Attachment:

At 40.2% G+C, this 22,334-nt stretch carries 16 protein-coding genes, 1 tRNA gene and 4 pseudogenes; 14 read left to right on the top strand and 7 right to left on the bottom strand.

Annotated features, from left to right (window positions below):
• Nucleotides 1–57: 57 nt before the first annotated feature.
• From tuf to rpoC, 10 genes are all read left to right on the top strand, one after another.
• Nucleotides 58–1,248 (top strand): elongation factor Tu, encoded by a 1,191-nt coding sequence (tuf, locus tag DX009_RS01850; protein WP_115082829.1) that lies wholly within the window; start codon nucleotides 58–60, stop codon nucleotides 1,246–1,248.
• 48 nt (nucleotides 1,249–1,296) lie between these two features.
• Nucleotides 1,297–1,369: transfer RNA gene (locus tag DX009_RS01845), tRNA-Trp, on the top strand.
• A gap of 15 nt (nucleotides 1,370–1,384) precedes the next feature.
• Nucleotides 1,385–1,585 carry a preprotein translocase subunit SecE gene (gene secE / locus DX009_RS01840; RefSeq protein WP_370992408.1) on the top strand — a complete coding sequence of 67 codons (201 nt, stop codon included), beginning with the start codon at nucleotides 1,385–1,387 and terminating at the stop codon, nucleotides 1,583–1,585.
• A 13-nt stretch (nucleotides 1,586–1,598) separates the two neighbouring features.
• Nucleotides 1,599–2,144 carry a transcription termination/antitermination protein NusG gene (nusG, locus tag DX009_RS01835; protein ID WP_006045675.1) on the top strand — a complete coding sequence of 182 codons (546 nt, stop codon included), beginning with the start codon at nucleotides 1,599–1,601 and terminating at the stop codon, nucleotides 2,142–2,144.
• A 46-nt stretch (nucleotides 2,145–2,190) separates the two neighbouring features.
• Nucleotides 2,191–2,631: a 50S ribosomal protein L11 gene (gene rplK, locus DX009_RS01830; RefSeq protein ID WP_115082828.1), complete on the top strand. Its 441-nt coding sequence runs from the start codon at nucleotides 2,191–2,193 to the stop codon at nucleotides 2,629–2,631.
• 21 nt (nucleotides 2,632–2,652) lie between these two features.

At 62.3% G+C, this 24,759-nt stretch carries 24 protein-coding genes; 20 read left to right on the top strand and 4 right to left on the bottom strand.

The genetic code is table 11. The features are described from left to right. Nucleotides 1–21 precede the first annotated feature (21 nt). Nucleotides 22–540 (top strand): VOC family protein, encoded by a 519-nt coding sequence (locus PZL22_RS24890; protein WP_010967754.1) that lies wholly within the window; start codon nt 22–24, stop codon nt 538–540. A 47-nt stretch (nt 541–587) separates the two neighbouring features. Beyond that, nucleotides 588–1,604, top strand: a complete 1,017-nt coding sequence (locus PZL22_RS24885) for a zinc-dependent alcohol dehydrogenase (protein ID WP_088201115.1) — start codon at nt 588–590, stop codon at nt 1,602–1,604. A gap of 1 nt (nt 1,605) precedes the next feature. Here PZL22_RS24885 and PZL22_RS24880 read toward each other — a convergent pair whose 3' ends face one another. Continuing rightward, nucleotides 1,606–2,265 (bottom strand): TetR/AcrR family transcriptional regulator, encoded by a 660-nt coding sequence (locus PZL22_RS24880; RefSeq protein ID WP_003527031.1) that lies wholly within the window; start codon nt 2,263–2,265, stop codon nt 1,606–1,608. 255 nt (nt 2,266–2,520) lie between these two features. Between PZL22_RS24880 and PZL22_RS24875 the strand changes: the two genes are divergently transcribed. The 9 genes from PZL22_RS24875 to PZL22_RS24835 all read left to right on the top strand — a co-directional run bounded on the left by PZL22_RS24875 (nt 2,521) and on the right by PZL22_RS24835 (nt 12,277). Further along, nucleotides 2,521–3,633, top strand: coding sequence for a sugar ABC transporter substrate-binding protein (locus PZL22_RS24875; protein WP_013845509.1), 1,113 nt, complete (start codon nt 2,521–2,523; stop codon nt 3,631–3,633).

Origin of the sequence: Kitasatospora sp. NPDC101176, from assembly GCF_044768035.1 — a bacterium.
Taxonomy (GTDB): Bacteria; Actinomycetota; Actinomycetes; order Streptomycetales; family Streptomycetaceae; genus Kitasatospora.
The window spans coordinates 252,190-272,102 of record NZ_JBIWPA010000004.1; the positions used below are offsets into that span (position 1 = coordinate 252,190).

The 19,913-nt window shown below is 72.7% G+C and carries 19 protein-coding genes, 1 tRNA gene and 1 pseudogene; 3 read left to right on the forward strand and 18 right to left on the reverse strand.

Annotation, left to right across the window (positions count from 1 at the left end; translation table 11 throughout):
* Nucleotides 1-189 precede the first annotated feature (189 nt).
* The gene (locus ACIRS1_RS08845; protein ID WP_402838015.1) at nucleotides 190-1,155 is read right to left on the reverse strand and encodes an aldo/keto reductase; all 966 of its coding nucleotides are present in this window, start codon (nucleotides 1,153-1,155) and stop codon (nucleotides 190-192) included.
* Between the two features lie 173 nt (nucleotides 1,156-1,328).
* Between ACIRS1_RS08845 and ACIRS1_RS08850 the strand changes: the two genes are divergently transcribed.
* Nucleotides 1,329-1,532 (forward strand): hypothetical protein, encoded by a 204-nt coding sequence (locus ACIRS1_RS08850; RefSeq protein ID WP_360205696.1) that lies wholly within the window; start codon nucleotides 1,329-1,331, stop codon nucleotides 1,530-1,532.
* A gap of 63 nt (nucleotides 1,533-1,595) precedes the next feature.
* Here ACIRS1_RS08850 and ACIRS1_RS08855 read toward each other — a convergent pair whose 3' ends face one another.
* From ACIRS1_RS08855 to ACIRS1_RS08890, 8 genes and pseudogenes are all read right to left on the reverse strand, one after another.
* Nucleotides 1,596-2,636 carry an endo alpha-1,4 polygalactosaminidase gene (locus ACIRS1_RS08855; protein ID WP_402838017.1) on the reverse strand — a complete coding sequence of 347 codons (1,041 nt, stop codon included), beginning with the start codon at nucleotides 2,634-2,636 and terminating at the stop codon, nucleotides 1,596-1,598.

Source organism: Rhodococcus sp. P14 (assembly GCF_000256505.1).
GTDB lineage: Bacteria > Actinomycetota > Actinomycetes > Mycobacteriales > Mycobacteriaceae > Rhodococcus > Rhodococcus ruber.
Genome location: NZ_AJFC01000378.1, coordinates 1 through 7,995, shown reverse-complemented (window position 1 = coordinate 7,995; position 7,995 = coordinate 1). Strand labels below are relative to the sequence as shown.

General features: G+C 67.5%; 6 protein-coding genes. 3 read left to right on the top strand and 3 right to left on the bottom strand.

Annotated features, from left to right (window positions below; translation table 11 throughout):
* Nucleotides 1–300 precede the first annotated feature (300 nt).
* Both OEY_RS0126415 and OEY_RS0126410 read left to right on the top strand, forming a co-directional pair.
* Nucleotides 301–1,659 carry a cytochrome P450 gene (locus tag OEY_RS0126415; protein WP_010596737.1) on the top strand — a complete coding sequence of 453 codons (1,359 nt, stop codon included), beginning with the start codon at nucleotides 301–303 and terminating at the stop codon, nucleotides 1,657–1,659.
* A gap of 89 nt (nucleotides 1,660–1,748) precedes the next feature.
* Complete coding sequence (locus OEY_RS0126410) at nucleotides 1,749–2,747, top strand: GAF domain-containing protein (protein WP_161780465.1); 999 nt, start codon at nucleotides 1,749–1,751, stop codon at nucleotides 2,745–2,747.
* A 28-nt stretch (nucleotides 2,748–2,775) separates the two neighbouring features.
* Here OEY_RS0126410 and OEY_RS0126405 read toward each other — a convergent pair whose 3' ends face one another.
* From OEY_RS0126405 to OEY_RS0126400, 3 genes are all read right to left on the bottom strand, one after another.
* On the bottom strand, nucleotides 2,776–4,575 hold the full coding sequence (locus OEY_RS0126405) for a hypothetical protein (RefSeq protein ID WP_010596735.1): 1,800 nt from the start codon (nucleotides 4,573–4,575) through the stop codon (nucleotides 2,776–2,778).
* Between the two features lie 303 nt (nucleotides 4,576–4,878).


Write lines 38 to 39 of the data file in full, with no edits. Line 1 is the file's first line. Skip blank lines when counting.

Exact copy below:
* Nucleotides 301–1,659 carry a cytochrome P450 gene (locus tag OEY_RS0126415; protein WP_010596737.1) on the top strand — a complete coding sequence of 453 codons (1,359 nt, stop codon included), beginning with the start codon at nucleotides 301–303 and terminating at the stop codon, nucleotides 1,657–1,659.
* A gap of 89 nt (nucleotides 1,660–1,748) precedes the next feature.